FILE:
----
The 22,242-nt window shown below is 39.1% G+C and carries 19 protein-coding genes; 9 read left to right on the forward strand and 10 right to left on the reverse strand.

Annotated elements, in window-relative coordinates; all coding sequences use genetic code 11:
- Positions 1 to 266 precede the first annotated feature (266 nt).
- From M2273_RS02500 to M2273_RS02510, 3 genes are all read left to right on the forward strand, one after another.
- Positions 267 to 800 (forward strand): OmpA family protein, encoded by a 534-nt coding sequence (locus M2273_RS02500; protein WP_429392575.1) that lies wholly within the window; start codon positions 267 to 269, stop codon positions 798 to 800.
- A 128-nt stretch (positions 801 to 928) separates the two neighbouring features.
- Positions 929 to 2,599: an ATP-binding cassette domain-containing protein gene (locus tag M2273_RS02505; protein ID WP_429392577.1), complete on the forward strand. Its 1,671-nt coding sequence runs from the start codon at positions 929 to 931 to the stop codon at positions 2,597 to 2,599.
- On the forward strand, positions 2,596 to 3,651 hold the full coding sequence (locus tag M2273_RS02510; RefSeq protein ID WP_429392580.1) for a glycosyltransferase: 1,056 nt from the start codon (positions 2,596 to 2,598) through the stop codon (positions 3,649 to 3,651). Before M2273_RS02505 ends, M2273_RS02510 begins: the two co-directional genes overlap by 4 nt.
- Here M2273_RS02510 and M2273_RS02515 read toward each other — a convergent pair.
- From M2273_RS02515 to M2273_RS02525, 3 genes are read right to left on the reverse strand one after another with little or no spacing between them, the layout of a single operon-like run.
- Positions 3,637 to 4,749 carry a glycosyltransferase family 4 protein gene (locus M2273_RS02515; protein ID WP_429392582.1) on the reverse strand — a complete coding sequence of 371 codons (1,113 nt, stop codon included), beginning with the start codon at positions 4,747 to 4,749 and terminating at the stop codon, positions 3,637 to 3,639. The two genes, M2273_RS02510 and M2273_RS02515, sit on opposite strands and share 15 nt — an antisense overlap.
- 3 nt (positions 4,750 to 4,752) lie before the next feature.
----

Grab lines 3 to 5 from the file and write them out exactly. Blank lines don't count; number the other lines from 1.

- Positions 1 to 266 precede the first annotated feature (266 nt).
- From M2273_RS02500 to M2273_RS02510, 3 genes are all read left to right on the forward strand, one after another.
- Positions 267 to 800 (forward strand): OmpA family protein, encoded by a 534-nt coding sequence (locus M2273_RS02500; protein WP_429392575.1) that lies wholly within the window; start codon positions 267 to 269, stop codon positions 798 to 800.